How to Administrate MySQL Server Using the MySQLAdmin Command

MySQLAdmin is a command-line utility for MySQL Server that is installed when installing the MySQL package.

The MySQLAdmin client allows you to perform some basic administrative functions on the MySQL server.

It is used to create a database, drop a database, set a root password, change the root password, check MySQL status, verify MySQL functionality, monitor mysql processes, and verify the configuration of the server.

MySQL is an open-source relational database management system (RDBMS) that is widely used in many open source applications.

It is one of the most popular open source databases in the world.

1) How to Set MySQL Root Password Using the MySQLAdmin Command

When you install the MySQL/MariaDB server on RPM based system, it doesn’t prompt you to set the root password.

At the same time, it prompts you to set the password in a DEB based system. If you have already set a password using the “mysql_secure_installation” command, you can ignore this command, otherwise use this command to set a password.

# mysqladmin -u root password [New_Password]

2) How to Change MySQL Root Password Using the MySQLAdmin Command

If you want to change the root password for a MySQL user, use the below MySQLAdmin command.

# mysqladmin -u root -pOld_Password password 'New_Password'

3) How to Check MySQL Server is Up and Running Using the MySQLAdmin Command

Use the below MySQLAdmin command to see if MySQL is running or not.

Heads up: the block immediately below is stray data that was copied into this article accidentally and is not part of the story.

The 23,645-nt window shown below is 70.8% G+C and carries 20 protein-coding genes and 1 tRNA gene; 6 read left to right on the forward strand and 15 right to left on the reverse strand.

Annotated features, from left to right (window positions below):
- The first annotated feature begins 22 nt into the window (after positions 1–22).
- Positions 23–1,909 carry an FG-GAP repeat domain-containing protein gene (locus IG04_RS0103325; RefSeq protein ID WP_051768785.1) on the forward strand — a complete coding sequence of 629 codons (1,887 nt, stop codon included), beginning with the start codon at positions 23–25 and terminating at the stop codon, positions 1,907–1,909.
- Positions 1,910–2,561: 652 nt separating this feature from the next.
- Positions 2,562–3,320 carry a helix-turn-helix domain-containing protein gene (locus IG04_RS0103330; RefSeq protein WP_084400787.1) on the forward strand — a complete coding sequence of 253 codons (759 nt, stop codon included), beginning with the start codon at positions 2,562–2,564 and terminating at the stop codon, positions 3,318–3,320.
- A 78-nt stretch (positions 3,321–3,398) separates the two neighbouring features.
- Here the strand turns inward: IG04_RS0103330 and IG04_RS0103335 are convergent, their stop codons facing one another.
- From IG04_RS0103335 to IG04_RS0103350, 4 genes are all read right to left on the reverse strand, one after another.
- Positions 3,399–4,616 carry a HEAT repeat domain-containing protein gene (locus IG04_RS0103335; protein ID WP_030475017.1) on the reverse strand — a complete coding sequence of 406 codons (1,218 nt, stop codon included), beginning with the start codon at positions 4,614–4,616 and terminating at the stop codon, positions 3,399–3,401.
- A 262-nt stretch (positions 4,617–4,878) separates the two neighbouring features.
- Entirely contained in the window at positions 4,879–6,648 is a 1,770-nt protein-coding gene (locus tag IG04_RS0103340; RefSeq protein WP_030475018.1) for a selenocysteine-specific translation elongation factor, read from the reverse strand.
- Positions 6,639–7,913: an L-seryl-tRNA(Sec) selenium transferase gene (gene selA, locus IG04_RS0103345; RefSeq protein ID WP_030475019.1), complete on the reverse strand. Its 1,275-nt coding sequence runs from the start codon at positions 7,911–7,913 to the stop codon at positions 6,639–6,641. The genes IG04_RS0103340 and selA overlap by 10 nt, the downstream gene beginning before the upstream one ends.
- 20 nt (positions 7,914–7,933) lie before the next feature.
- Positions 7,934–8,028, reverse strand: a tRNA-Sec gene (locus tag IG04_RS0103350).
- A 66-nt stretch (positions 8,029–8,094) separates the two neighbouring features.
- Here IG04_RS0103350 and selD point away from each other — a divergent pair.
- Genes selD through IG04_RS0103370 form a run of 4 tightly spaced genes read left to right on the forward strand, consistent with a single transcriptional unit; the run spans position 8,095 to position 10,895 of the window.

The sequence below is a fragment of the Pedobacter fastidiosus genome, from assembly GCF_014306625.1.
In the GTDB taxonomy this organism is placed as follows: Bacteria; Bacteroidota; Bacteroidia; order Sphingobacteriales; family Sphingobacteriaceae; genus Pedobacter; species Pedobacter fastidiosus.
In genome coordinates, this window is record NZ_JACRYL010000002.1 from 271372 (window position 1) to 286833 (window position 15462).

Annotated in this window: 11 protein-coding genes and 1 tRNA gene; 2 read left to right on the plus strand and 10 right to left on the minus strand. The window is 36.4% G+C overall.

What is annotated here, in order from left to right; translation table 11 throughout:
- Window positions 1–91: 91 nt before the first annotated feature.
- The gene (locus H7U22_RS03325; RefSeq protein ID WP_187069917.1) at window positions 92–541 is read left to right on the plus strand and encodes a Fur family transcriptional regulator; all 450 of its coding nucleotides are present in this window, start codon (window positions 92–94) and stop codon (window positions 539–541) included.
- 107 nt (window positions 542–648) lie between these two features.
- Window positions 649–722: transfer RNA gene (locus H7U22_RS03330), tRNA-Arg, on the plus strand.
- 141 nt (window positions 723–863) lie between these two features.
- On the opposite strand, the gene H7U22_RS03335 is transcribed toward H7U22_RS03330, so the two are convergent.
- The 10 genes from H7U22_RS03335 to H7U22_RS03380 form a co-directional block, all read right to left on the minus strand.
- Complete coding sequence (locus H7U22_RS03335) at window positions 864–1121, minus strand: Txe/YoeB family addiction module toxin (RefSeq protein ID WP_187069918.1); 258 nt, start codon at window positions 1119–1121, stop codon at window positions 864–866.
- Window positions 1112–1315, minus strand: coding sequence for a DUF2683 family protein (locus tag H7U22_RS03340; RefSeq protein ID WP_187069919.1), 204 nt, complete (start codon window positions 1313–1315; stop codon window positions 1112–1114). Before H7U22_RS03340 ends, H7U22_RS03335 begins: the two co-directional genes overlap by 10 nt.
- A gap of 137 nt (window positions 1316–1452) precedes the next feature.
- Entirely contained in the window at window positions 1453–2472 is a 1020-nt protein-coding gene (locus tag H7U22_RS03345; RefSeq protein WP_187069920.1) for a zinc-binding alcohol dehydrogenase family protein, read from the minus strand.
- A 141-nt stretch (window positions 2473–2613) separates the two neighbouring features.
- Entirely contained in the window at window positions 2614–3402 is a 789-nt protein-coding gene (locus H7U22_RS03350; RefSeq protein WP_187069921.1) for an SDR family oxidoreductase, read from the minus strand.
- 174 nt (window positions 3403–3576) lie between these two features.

# mysqladmin -u root -pPassword ping

mysqld is alive

4) How to Check MySQL Server Uptime Using the MySQLAdmin Command

Use the below MySQLAdmin command to see how long the MySQL server has been running.

# mysqladmin -u root -pPassword version

mysqladmin Ver 8.42 Distrib 5.7.27, for Linux on x86_64
Copyright (c) 2000, 2019, Oracle and/or its affiliates. All rights reserved.

Oracle is a registered trademark of Oracle Corporation and/or its
affiliates. Other names may be trademarks of their respective
owners.

Server version 5.7.27
Protocol version 10
Connection Localhost via UNIX socket
UNIX socket /var/lib/mysql/mysql.sock
Uptime: 1 day 10 hours 44 min 13 sec

Alternatively, you can use the following MySQLAdmin command to see how long the MySQL server has been running.

# mysqladmin -u root -pPassword status

Uptime: 125085 Threads: 2 Questions: 35426442 Slow queries: 0 Opens: 119769 Flush tables: 1 Open tables: 2000 Queries per second avg: 283.218

5) How to Check Installed MySQL Server Version Using the MySQLAdmin Command

Use the below MySQLAdmin command to view the installed version of MySQL server.

# mysqladmin -u root -pPassword version

mysqladmin Ver 8.42 Distrib 5.7.27, for Linux on x86_64
Copyright (c) 2000, 2019, Oracle and/or its affiliates. All rights reserved.

Oracle is a registered trademark of Oracle Corporation and/or its
affiliates. Other names may be trademarks of their respective
owners.

Server version 5.7.27
Protocol version 10
Connection Localhost via UNIX socket
UNIX socket /var/lib/mysql/mysql.sock
Uptime: 1 day 10 hours 44 min 13 sec